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Despite structural concerns, Hadley extends lease for North Star school

The board’s 4-0 vote followed a recommendation from the town’s inspectors that the building be closed by January due to what they termed “severe life and safety issues.”

But in response to questions from Select Board Chair Gloria DiFulvio over the building’s safety, Building Inspector Timothy Neyhart said that the code violations outlined in an Aug. 15 letter did not rise to the level requiring the school to be condemned.

Nonetheless, he said, the building has long-term structural issues, with a leaking roof and an aging foundation and heating system. The last issue in particular is a concern, Neyhart said, expressing concern that the building’s heating system might not make it through the winter.

“There are serious issues that need to be addressed at some point,” Neyhart said.

Select Board members agreed that the town needs to decide whether or not it is going to make the costly repairs to the building needed to bring it up code. They noted that a structural study is underway and should be done by the end of the year. If the town were to discover any safety hazards, the board would have to revisit its decision, they told school officials.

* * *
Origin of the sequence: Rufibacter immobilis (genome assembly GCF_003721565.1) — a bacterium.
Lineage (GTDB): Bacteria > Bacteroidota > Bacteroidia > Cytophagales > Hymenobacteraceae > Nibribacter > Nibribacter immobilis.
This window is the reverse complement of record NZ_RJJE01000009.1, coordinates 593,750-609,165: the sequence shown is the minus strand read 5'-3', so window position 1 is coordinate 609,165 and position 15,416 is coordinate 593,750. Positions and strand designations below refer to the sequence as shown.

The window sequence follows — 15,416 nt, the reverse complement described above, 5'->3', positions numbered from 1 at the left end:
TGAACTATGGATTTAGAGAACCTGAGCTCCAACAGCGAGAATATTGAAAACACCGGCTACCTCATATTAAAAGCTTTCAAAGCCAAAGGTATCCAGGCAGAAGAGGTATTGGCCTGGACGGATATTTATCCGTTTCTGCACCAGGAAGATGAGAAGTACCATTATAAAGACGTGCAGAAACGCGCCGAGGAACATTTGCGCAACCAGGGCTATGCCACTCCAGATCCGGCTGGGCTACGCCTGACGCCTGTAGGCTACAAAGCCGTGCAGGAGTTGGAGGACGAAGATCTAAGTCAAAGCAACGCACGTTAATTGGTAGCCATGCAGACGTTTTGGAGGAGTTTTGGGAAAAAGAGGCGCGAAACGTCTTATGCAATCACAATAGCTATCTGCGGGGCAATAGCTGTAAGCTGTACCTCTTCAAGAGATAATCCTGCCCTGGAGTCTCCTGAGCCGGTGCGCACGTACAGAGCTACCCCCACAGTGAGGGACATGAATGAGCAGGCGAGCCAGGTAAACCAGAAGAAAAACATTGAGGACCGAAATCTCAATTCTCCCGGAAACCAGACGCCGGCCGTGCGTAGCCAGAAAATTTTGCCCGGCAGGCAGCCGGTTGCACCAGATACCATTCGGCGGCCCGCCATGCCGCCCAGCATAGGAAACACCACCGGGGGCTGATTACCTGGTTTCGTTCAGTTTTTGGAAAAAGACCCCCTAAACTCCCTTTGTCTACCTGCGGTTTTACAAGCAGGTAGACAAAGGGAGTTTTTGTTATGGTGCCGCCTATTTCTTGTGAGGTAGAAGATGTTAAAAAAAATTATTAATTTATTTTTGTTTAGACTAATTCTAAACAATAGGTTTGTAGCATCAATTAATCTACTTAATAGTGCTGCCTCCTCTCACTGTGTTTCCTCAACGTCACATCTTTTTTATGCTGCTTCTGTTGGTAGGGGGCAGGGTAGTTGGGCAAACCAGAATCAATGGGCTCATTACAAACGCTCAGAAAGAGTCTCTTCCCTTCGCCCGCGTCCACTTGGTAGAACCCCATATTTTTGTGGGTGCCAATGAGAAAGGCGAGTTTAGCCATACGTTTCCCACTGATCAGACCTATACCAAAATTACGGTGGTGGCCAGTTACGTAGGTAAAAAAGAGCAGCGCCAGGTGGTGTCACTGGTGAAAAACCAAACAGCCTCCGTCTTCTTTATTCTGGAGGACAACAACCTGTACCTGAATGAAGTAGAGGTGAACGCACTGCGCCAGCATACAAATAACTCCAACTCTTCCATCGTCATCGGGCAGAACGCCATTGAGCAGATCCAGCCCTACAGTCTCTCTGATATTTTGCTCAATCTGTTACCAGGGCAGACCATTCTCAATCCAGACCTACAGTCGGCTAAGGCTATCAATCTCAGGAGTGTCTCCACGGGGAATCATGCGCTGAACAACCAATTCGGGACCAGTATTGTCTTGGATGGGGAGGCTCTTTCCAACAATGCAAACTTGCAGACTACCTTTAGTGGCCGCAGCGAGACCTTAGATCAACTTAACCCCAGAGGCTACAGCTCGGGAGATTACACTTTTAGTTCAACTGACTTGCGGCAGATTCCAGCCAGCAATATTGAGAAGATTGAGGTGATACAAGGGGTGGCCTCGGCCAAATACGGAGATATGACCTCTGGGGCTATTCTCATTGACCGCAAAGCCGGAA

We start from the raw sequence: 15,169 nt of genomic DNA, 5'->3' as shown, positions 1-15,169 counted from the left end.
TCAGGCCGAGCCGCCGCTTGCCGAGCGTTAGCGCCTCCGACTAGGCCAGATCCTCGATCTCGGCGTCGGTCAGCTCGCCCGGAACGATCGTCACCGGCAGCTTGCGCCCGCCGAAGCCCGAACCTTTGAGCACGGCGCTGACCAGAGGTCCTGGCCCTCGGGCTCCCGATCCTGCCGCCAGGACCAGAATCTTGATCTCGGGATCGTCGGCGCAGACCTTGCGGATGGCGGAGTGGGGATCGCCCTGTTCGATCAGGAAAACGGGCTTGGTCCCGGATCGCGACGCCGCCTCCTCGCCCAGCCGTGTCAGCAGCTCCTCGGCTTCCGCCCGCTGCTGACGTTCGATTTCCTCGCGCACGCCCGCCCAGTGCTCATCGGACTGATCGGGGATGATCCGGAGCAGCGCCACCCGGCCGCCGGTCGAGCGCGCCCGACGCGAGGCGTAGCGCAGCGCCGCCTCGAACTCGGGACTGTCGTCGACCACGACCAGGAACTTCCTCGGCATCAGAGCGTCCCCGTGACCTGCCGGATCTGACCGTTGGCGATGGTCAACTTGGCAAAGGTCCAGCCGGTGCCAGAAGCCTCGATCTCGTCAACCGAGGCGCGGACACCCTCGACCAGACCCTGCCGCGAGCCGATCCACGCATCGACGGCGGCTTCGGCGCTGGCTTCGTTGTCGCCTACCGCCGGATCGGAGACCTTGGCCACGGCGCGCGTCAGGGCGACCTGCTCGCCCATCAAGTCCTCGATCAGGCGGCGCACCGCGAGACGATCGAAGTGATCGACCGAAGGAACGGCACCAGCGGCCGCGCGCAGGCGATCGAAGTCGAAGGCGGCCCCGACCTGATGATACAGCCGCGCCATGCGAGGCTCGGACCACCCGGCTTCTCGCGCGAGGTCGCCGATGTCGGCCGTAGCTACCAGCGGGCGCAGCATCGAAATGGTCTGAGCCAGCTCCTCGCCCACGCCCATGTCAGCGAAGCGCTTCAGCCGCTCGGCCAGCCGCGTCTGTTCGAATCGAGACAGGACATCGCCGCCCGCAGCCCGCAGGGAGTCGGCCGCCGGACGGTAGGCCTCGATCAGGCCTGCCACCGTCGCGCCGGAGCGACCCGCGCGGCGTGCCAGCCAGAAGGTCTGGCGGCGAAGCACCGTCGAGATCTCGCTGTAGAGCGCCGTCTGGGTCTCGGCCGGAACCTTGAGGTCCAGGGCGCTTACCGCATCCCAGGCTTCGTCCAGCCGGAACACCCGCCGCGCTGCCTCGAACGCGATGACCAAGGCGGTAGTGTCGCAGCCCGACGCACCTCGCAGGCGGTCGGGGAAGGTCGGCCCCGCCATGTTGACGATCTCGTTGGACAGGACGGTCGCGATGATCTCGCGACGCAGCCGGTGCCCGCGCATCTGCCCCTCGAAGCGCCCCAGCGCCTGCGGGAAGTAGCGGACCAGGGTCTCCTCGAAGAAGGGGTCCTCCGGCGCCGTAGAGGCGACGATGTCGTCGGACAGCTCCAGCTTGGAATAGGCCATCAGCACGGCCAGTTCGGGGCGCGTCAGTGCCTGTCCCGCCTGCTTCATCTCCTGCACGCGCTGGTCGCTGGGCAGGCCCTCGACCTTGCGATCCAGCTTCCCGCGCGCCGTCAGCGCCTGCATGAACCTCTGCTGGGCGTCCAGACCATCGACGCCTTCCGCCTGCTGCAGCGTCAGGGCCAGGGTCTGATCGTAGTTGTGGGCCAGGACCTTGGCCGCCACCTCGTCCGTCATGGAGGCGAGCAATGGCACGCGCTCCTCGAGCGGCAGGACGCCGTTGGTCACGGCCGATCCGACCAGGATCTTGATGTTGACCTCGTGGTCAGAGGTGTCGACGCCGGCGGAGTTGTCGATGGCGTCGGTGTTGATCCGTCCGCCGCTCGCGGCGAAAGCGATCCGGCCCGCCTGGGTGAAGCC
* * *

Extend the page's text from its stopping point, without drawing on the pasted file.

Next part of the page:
Meanwhile, Town Administrator David Nixon said the town has hired a firm to fix 100 slate shingles on the roof to repair a leak there.

But with the town facing the choice of either making extensive repairs to bring the building up to code or closing and possibly selling it, all parties agreed that North Star needed to begin looking for a new, long-term home.

Gary Bernhard, president of the North Star trustees, requested that the town give his organization adequate time to find a new home. Finding a new home for the organization by September would be a “squeeze,” he said.

“The message I am getting is North Star needs to start looking,” Bernhard said.

North Star’s lease was to have expired in June. Under its terms, Hadley is responsible for the structural integrity of the building while North Star is responsible for day-to-day maintenance.

The inspectors’ August letter to the Select Board lists falling ceiling in second-floor classrooms as well as several non-working urinals and a chimney in need of repointing as “life/safety issues.” The letter also raised concerns about the safety of two unused entrances.

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